What is Giving Compass?
We connect donors to learning resources and ways to support community-led solutions. Learn more about us.
Giving Compass' Take:
• Julie Budkowski shares how Future of Fish is helping Peru's small-scale fisheries remain uninfected and functioning during COVID-19.
• How can we work to transport PPE from countries of excess to communities that have been neglected and marginalized? What can you do to support critical, local markets like Peru's small-scale fisheries?
• Find reliable funds to direct your giving towards COVID-19 response efforts.
In Peru, small-scale fisheries play a critical role in food security, supplying approximately 95% of the seafood consumed domestically. But without personal protective equipment (PPE), even essential work such as fishing becomes too high risk, leaving communities without food or fishers risking their own health or livelihood. Sourcing the PPE and sanitation resources needed for businesses to open safely has been difficult in the developed world, and even harder in countries like Peru, where it is urgently needed and for many small-scale fishers and market vendors, nearly impossible to find.
The need for PPE is especially acute in Peru’s small fishing villages like La Islilla, where limited medical infrastructure, dirt road access and no running water means that the spread of COVID-19 would be catastrophic. La Islila is a small town on Peru’s north coast that was settled by fishermen back in the 1800s. It is a tight-knit community of 300 fishing families who use traditional fishing techniques to supply fish for both domestic and international markets.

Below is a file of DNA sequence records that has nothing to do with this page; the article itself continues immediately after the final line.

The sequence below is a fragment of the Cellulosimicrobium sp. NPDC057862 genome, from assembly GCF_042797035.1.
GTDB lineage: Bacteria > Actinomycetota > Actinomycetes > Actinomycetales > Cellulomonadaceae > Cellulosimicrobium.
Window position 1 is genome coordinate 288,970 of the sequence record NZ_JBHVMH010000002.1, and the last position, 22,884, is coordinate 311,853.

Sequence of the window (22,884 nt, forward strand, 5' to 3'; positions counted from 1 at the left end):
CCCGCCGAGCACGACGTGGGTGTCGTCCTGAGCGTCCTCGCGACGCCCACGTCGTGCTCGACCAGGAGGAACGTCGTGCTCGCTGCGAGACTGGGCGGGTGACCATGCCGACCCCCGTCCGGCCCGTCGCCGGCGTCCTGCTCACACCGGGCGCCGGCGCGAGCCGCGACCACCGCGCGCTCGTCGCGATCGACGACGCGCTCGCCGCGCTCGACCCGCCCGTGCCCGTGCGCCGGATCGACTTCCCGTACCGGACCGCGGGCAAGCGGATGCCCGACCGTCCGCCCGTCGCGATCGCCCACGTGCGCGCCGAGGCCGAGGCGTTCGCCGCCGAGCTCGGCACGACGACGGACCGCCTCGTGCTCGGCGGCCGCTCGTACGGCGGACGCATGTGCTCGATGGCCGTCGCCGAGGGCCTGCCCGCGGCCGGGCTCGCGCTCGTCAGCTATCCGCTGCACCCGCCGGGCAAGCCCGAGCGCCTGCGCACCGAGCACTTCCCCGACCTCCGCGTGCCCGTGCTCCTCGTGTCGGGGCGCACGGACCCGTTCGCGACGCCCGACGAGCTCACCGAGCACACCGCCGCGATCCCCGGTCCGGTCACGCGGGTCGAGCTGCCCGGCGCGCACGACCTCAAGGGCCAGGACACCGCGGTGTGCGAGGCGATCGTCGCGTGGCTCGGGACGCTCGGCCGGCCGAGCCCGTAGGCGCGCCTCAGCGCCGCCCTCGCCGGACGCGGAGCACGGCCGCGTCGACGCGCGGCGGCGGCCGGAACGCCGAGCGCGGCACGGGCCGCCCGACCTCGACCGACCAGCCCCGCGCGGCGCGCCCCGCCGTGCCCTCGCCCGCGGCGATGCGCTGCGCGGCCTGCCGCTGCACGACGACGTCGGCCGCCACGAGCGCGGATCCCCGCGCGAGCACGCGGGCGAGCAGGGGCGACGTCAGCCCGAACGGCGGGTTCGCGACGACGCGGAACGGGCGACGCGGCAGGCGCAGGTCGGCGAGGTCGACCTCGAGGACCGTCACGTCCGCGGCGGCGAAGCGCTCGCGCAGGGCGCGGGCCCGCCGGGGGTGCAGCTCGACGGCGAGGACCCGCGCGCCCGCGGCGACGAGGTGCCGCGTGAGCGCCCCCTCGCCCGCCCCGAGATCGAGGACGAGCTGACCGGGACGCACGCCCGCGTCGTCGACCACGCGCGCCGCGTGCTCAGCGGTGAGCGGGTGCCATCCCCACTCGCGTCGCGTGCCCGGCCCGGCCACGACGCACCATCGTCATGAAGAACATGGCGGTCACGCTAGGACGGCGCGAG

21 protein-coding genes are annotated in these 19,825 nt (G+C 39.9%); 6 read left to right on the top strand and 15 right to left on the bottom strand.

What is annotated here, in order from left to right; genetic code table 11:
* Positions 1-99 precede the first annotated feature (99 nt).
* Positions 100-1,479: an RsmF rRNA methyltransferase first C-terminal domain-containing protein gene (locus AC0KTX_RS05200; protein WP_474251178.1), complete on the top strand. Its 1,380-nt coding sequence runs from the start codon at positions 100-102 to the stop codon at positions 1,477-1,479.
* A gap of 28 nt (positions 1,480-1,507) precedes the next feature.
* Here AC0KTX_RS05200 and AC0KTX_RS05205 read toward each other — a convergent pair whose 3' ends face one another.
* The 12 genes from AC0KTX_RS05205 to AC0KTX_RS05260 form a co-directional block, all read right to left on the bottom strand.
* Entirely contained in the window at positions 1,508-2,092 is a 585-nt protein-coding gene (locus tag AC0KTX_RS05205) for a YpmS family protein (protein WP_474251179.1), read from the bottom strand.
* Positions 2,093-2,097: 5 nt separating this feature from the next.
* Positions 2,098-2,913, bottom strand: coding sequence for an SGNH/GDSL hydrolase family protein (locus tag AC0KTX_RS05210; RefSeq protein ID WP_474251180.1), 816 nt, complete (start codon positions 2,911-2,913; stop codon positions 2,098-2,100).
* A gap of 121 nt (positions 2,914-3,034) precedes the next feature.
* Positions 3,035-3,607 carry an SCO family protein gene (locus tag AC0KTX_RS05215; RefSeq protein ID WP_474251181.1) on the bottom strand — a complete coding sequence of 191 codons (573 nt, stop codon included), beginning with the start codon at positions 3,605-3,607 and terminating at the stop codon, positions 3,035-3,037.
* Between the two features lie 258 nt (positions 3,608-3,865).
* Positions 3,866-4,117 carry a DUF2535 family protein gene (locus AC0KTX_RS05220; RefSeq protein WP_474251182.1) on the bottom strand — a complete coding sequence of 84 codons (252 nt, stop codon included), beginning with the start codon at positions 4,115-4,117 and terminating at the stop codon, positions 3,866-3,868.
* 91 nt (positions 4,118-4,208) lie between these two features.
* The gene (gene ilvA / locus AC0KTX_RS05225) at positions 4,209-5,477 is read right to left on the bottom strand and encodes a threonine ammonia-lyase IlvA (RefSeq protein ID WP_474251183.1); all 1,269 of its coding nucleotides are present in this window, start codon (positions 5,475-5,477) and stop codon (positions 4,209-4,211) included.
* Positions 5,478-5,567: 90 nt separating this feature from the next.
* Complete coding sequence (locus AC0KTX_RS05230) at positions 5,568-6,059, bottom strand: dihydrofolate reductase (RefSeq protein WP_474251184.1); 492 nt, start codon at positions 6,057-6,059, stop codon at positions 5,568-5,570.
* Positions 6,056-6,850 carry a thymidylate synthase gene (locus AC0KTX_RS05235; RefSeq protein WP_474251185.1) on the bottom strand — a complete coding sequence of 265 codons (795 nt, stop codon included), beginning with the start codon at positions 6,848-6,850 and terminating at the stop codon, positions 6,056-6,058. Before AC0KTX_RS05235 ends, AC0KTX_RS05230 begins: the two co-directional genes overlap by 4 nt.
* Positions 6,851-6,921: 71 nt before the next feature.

Future of Fish’s “PPE for Fisheries” campaign is working to source PPE and sanitation essentials like soap, cloth masks, latex gloves, hand sanitizer, bleach and thermometers. The campaign starts with La Islilla, with the intention to expand into nearby communities once funds are raised and supply lines are secured. “This campaign is a critical first step to support the safety and food security of these coastal communities,” says Marah Hardt, Future of Fish’s Director of Discovery. “But we also believe that stabilizing local seafood trade today will also help create greater resiliency for these communities by building the networks and supply chains that can better respond to global shocks in the future.”
Read the full article about Peru's small-scale fisheries by Julie Budkowski at Global Washington.